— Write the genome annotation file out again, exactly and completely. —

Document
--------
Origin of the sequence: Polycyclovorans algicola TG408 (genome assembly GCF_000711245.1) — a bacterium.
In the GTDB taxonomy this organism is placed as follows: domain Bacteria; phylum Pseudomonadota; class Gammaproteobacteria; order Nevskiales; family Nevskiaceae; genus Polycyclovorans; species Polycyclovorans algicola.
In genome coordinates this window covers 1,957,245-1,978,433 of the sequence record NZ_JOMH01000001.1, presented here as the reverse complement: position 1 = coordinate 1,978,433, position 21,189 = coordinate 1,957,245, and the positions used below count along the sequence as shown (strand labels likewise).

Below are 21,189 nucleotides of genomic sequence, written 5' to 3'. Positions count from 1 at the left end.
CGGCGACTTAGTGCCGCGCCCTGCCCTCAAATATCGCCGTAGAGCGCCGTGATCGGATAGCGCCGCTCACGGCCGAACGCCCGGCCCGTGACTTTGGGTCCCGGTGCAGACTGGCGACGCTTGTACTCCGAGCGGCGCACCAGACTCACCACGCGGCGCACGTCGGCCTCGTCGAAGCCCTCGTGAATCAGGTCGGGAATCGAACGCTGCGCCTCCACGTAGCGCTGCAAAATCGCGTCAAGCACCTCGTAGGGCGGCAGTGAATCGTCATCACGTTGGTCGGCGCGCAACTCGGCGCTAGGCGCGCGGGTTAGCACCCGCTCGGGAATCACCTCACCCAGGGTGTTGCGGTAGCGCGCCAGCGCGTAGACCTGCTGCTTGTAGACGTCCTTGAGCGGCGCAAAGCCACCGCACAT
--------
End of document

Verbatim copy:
Origin of the sequence: Polycyclovorans algicola TG408 (genome assembly GCF_000711245.1) — a bacterium.
In the GTDB taxonomy this organism is placed as follows: domain Bacteria; phylum Pseudomonadota; class Gammaproteobacteria; order Nevskiales; family Nevskiaceae; genus Polycyclovorans; species Polycyclovorans algicola.
In genome coordinates this window covers 1,957,245-1,978,433 of the sequence record NZ_JOMH01000001.1, presented here as the reverse complement: position 1 = coordinate 1,978,433, position 21,189 = coordinate 1,957,245, and the positions used below count along the sequence as shown (strand labels likewise).

Below are 21,189 nucleotides of genomic sequence, written 5' to 3'. Positions count from 1 at the left end.
CGGCGACTTAGTGCCGCGCCCTGCCCTCAAATATCGCCGTAGAGCGCCGTGATCGGATAGCGCCGCTCACGGCCGAACGCCCGGCCCGTGACTTTGGGTCCCGGTGCAGACTGGCGACGCTTGTACTCCGAGCGGCGCACCAGACTCACCACGCGGCGCACGTCGGCCTCGTCGAAGCCCTCGTGAATCAGGTCGGGAATCGAACGCTGCGCCTCCACGTAGCGCTGCAAAATCGCGTCAAGCACCTCGTAGGGCGGCAGTGAATCGTCATCACGTTGGTCGGCGCGCAACTCGGCGCTAGGCGCGCGGGTTAGCACCCGCTCGGGAATCACCTCACCCAGGGTGTTGCGGTAGCGCGCCAGCGCGTAGACCTGCTGCTTGTAGACGTCCTTGAGCGGCGCAAAGCCACCGCACAT